The American Bar Association is asking states to scrap in-person bar exams until public health authorities can confirm it’s safe to hold them.
The ABA’s House of Delegates—the group’s main governing body—agreed Tuesday on a resolution calling for bar exams to be moved online or for graduates to be offered licenses to practice without taking the test, as result of the Covid-19 pandemic. The resolution, passed in a 256 to 146 vote, isn’t binding, but may help guide the more than dozen states that are still set to hold in-person exams later this year.
“No one should have to choose between their long-term health—or life—and a licensing examination,” the ABA said in the 13-page resolution. “However, bar applicants in jurisdictions scheduled to administer an in-person bar examination are being required to do so. And given the state of the legal employment market combined with the need to repay student loans and otherwise earn a living, many bar applicants feel they truly have no choice at all.”
Twenty-three states conducted in-person bar exams the last week of July—even as Covid-19 infections were rising across the country—and 13 more are planning to hold in-person exams in September or October, including Texas, Virginia, and Minnesota.
Reports already have come out involving July exam takers, including one in Colorado, who tested positive for the disease soon after finishing the test.
Four states so far have opted for diploma privilege as a response to Covid-19, including Utah, Louisiana, Oregon, and Washington State, which allows for law school grads to be licensed without ever having to take and pass a bar exam. Many other states have instituted different types of provisional licensing, a kind of of compromise solution that stipulates that grads can be licensed under condition that they eventually pass the bar.
Proponents of the ABA resolution successfully overcame a failed last-minute motion to “indefinitely” postpone the vote, pushed by the National Conference of Bar Examiners.
The motion to postpone failed by a vote of 133-294.
Hulett “Bucky” Askew, a former consultant on legal education for the ABA, argued on behalf of the postponement motion that delegates received the resolution late on Sunday—without enough time to weigh its ramifications. He added that even the mention of diploma privilege as a possible option for states wouldn’t be fair to the ABA, which he said has had a “long-standing policy” in favor of the bar exam.
The proposal to end in-person exams did not endorse one particular alternative, but rather noted some of the possible benefits of holding tests online, as more than 20 states are set to do, as well as alternatives like diploma privilege and provisional licensing. Several of the nation’s biggest states will be holding online exams, including New York, California, Illinois, and Ohio.
The law professor who introduced the measure—Patricia Salkin, the provost of the graduate and professional divisions of Touro College—said that canceling in-person exams would have the same effect as taking another basic public health precaution.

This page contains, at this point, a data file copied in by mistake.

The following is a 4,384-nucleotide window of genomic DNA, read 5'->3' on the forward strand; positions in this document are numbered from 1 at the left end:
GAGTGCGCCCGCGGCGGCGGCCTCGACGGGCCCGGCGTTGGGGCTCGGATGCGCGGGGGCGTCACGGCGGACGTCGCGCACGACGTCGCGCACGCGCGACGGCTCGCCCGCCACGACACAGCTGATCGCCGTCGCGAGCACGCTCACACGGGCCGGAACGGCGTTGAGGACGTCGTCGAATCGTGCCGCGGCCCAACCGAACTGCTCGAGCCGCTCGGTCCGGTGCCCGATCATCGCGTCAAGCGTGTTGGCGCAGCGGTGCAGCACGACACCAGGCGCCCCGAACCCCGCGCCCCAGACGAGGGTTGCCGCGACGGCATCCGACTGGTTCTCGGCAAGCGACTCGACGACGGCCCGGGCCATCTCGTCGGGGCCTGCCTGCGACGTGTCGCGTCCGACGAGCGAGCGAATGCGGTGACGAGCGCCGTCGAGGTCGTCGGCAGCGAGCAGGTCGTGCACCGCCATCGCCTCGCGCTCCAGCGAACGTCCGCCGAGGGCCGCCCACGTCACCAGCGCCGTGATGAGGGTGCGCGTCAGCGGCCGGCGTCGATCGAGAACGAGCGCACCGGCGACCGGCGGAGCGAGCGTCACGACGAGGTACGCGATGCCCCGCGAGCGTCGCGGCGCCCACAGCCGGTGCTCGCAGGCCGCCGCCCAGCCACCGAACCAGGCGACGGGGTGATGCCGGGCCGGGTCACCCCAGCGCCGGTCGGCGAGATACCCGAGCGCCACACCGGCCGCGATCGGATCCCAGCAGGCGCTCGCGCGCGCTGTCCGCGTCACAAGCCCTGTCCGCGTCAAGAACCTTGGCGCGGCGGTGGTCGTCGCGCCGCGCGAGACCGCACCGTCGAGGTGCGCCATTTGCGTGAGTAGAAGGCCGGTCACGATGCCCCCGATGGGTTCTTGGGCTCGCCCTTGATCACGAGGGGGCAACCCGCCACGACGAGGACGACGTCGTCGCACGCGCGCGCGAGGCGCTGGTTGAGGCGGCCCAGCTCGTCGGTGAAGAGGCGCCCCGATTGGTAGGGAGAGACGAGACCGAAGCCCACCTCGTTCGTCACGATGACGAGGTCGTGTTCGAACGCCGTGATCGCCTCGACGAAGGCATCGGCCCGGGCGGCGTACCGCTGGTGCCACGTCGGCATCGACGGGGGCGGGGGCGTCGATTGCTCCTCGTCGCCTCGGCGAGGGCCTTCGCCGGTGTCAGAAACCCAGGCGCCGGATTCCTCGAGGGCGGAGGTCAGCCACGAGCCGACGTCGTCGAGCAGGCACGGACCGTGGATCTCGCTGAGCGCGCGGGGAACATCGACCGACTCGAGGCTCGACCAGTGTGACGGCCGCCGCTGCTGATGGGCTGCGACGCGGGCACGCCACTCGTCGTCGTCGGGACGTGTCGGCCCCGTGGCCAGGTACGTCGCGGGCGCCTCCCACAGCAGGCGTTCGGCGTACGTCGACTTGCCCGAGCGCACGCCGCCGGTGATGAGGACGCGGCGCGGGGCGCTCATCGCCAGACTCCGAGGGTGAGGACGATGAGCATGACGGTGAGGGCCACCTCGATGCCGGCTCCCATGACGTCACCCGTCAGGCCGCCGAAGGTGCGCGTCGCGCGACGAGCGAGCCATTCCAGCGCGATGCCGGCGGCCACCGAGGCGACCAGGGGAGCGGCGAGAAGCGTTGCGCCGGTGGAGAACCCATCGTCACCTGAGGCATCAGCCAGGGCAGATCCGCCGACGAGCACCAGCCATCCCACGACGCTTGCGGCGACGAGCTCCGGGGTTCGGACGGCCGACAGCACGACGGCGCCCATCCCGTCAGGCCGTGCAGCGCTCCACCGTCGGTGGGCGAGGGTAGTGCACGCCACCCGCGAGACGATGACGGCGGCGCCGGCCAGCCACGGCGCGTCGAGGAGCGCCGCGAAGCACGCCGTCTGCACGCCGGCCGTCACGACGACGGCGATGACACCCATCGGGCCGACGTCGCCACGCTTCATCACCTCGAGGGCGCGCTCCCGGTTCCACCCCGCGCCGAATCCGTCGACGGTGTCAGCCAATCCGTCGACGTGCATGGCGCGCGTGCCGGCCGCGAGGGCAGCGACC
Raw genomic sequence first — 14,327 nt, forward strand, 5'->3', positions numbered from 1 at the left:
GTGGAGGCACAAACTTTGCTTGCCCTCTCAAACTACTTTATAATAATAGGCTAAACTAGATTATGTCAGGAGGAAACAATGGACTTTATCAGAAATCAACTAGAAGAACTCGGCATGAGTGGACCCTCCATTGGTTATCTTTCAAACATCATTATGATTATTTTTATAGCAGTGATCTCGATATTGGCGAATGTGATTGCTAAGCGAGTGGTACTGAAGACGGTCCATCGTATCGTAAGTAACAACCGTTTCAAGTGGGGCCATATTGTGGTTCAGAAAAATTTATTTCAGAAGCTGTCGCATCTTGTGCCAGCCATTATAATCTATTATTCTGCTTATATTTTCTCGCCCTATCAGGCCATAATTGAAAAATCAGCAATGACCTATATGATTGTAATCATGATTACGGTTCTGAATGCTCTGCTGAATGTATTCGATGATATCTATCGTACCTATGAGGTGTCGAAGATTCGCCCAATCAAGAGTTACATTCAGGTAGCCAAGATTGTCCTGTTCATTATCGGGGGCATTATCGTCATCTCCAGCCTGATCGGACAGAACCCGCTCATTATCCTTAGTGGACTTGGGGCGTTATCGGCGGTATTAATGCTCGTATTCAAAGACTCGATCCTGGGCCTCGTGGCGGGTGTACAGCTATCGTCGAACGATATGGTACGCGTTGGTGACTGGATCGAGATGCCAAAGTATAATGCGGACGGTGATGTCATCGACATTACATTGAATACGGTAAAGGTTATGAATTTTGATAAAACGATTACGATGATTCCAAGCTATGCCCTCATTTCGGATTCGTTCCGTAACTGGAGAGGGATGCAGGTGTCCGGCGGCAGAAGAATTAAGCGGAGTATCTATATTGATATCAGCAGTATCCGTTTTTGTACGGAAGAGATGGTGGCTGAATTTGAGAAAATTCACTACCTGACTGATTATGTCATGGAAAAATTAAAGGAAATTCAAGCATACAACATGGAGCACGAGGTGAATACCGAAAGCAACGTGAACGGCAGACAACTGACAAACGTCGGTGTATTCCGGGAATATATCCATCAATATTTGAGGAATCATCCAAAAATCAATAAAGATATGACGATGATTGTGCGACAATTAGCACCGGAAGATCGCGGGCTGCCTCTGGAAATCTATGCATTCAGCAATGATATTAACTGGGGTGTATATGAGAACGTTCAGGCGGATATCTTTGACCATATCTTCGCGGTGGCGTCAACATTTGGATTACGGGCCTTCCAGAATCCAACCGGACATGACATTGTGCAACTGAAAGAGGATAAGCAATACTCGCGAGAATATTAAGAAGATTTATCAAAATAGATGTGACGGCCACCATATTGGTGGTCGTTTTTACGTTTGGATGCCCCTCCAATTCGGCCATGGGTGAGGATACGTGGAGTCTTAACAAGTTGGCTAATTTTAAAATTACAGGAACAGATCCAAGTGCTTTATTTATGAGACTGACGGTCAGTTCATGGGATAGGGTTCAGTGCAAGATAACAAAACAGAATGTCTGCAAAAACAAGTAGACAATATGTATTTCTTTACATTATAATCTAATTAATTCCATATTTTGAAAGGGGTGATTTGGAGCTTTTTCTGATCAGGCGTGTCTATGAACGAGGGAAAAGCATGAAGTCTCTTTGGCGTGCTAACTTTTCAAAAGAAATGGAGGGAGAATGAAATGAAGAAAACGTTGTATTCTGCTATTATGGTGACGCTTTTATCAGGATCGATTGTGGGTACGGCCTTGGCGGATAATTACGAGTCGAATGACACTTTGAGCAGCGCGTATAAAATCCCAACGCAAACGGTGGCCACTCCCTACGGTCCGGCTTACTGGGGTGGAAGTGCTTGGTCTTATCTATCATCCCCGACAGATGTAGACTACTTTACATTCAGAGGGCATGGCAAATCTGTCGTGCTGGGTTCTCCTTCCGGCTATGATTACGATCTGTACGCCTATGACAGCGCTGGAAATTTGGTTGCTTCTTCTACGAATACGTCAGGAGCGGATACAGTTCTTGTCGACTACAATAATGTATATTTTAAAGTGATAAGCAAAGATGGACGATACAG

“This resolution is akin to wearing a face mask,” Salkin said.
The ABA resolution was submitted to the delegates by the Virgin Islands Bar Association, which was joined by the ABA’s law student division, its young lawyers division, and three ABA sections.
Though it urged the states to act, the resolution—like the many model ethics rules the ABA provides to the states—does not mandate that any state change its rules. Those decisions most often are made by state-level supreme courts or bar licensing authorities.
The resolution “embraces the fact that there is no cookie-cutter or one-size-fits-all answer to what our jurisdictions should do if it is not safe to administer an in-person bar exam,” said Anthony Ciolli, one of the Virgin Islands’ ABA delegates, during the debate.
Regardless of how states adapt, he said it’s vital that they move quickly, as “we cannot simply stop licensing new attorneys for potentially a year or more while we wait for a vaccine.”
Dealing with the multiple pressures of in-person tests—including health, financial, and emotional stresses—was a recurring theme during the debate.
Conisha Hackett, a May graduate of the University of Mississippi School of Law, said her mom’s backing helped persuade her to “go against all reason” and take the July exam.
“I considered my family and what would happen if I contracted the virus and carried it home to them. I knew I would never forgive myself,” said Hackett, 27.
“Tinkering on the fence,” she said, “after having studied for nearly two months, my mom encouraged me to take it. She said that I had worked too hard and sacrificed too much not to. What I heard was the need in her voice. The need for me to be able to provide for myself. “